Andre displays a marriage of cadence to concept that rappers either always overshoot or forget about. More than that, his flow paints the picture without making a point of the fact that that's what it's doing. On the remix of Rich Boy's "Throw Some D's" Andre carefully pushes his syllabic emphases towards more and more pronounced binary, creating a sharp back-and-forth rhythm to the lines "So we act like we run track / Then we run straight to the back / But they comin' from the back / So we run back to the front / They say get down on ya knees / We say what the fuck you want?" Andre builds the tension then releases some of it by throwing his emphasis on every third syllable for the next line, which follows immediately before Andre reveals how he's gonna turn the tables on the boys in blue. Peter Jackson says that one of the most difficult things about directing is how to maintain and develop the "momentum" of a scene; when it comes to rapping, Andre 3000 is a master of dynamic momentum and of using that to the service of his rhymes in a way that puts flow and story far beyond catchphrasing. Which is the kind of thing that most rappers aren't even aware they could be doing. Jim Jones, Murphy Lee, Nelly, and the Game sure don't show any inkling of it as they proceed to shit on the remainder of the "Throw Some D's" remix.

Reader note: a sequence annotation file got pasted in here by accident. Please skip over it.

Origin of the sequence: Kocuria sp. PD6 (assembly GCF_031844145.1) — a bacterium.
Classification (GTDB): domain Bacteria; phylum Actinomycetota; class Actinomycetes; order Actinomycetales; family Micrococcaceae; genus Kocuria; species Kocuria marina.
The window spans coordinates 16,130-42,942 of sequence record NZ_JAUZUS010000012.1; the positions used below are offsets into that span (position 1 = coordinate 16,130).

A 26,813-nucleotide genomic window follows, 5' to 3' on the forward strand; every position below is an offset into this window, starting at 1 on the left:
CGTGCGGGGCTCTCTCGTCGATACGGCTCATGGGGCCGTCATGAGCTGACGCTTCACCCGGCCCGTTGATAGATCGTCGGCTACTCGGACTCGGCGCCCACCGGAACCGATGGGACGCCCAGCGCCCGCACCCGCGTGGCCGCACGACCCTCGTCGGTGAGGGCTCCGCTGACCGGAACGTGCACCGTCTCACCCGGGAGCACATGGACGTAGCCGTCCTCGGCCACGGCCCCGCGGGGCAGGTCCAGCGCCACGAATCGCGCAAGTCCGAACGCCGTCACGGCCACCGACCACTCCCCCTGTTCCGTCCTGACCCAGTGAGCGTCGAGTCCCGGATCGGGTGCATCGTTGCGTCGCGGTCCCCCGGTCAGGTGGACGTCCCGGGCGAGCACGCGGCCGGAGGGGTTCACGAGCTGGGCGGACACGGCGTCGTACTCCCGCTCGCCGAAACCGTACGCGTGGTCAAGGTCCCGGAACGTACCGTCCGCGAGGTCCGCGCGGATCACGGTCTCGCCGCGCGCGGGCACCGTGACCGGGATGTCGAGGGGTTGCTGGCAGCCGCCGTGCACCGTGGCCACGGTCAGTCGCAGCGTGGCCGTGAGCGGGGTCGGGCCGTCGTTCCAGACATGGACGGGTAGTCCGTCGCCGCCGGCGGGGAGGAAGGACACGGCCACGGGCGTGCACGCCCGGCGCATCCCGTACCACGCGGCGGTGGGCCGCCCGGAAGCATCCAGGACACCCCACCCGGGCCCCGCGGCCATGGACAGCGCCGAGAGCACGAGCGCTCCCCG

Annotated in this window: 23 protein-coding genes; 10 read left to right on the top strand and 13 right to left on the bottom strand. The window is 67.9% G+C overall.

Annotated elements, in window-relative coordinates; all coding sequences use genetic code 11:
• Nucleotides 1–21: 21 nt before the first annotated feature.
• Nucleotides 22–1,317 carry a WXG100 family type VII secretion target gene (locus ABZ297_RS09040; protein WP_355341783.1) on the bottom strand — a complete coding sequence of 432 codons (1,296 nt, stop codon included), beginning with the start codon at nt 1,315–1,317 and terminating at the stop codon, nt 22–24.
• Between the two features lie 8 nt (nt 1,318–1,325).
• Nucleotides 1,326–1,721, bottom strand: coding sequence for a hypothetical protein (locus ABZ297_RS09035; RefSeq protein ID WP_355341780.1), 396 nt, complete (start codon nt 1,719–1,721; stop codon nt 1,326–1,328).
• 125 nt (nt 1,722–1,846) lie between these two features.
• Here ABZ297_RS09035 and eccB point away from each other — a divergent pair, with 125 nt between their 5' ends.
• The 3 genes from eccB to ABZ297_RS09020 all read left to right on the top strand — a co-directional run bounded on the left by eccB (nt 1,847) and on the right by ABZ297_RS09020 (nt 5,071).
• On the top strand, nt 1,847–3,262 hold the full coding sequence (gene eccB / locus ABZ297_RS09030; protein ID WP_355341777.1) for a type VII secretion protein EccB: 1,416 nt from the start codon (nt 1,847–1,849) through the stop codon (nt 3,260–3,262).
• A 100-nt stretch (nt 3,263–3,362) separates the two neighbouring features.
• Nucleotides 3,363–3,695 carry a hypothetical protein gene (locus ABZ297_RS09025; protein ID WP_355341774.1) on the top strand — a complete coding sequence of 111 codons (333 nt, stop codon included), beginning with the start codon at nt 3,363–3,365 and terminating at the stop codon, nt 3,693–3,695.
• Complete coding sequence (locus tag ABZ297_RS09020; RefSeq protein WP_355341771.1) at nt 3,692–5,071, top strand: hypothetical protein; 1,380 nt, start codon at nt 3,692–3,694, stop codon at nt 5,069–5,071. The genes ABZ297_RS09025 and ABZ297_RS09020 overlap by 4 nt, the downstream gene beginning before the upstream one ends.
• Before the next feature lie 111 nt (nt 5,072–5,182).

And Jim Jones' head would likely explode if he tried to wrap it around what Andre does with the final verse of Devin the Dude's "What A Job." On a song that examines rap music as occupation Andre starts his verse rapping like a robot ("We work nights, we some vampires"). Then he sing-speaks words into the mouths of the giddy downloaders. Dre returns to a regular style when talking about how he's doing it for the fans, or more specifically this one fan, or even more specifically that boy with "his baby mama Kiki" and how they used to make love to Andre's music in college. About the time the boy brings up "fingernail polish" Dre cuts him off, saying he's gotta get back to the studio. The fan and his girl ask if Dre can put them in his raps, and voila, he already has. 3000 gonna bring it full circle, of course, so he explains in not so many words that he will (did) do it because it's part of his job description. It's meta-rap with extreme yet inculpable transitions that use the blankness of words for the ease of a cavalier flow -- on a hyper-literary tip like reading Breakfast of Champions or some shit.